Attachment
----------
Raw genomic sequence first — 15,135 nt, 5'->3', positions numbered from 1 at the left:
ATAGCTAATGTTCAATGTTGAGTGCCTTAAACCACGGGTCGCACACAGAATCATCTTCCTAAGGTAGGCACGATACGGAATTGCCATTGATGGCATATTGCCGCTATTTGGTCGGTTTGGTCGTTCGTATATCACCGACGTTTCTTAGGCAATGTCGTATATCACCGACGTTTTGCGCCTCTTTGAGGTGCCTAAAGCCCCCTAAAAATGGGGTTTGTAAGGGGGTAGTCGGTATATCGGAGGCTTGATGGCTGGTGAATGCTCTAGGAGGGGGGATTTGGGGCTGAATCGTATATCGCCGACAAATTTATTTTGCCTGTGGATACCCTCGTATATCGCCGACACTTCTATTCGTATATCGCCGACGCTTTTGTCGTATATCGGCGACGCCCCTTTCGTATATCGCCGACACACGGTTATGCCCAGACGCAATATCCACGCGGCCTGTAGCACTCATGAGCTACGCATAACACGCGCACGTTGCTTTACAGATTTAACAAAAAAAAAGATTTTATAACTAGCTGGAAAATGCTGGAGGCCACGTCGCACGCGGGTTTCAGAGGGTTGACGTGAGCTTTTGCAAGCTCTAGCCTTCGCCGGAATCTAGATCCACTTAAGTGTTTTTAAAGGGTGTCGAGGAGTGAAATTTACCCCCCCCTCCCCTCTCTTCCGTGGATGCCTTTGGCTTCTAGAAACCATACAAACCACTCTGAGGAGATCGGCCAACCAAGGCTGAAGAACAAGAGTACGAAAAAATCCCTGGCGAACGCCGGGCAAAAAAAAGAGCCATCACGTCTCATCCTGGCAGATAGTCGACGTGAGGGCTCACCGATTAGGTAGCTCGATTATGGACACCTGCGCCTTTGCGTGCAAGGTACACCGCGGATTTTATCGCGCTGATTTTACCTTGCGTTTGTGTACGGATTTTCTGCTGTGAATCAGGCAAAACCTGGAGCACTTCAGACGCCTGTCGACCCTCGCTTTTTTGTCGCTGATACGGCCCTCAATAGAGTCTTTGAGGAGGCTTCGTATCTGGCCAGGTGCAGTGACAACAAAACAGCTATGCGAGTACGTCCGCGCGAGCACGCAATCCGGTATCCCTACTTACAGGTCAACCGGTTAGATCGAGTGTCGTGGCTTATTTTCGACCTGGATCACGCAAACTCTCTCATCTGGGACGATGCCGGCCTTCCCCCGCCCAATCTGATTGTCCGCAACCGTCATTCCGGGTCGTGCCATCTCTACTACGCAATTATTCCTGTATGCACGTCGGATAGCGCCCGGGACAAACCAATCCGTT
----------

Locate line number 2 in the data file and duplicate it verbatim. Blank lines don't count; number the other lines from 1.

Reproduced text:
ATAGCTAATGTTCAATGTTGAGTGCCTTAAACCACGGGTCGCACACAGAATCATCTTCCTAAGGTAGGCACGATACGGAATTGCCATTGATGGCATATTGCCGCTATTTGGTCGGTTTGGTCGTTCGTATATCACCGACGTTTCTTAGGCAATGTCGTATATCACCGACGTTTTGCGCCTCTTTGAGGTGCCTAAAGCCCCCTAAAAATGGGGTTTGTAAGGGGGTAGTCGGTATATCGGAGGCTTGATGGCTGGTGAATGCTCTAGGAGGGGGGATTTGGGGCTGAATCGTATATCGCCGACAAATTTATTTTGCCTGTGGATACCCTCGTATATCGCCGACACTTCTATTCGTATATCGCCGACGCTTTTGTCGTATATCGGCGACGCCCCTTTCGTATATCGCCGACACACGGTTATGCCCAGACGCAATATCCACGCGGCCTGTAGCACTCATGAGCTACGCATAACACGCGCACGTTGCTTTACAGATTTAACAAAAAAAAAGATTTTATAACTAGCTGGAAAATGCTGGAGGCCACGTCGCACGCGGGTTTCAGAGGGTTGACGTGAGCTTTTGCAAGCTCTAGCCTTCGCCGGAATCTAGATCCACTTAAGTGTTTTTAAAGGGTGTCGAGGAGTGAAATTTACCCCCCCCTCCCCTCTCTTCCGTGGATGCCTTTGGCTTCTAGAAACCATACAAACCACTCTGAGGAGATCGGCCAACCAAGGCTGAAGAACAAGAGTACGAAAAAATCCCTGGCGAACGCCGGGCAAAAAAAAGAGCCATCACGTCTCATCCTGGCAGATAGTCGACGTGAGGGCTCACCGATTAGGTAGCTCGATTATGGACACCTGCGCCTTTGCGTGCAAGGTACACCGCGGATTTTATCGCGCTGATTTTACCTTGCGTTTGTGTACGGATTTTCTGCTGTGAATCAGGCAAAACCTGGAGCACTTCAGACGCCTGTCGACCCTCGCTTTTTTGTCGCTGATACGGCCCTCAATAGAGTCTTTGAGGAGGCTTCGTATCTGGCCAGGTGCAGTGACAACAAAACAGCTATGCGAGTACGTCCGCGCGAGCACGCAATCCGGTATCCCTACTTACAGGTCAACCGGTTAGATCGAGTGTCGTGGCTTATTTTCGACCTGGATCACGCAAACTCTCTCATCTGGGACGATGCCGGCCTTCCCCCGCCCAATCTGATTGTCCGCAACCGTCATTCCGGGTCGTGCCATCTCTACTACGCAATTATTCCTGTATGCACGTCGGATAGCGCCCGGGACAAACCAATCCGTT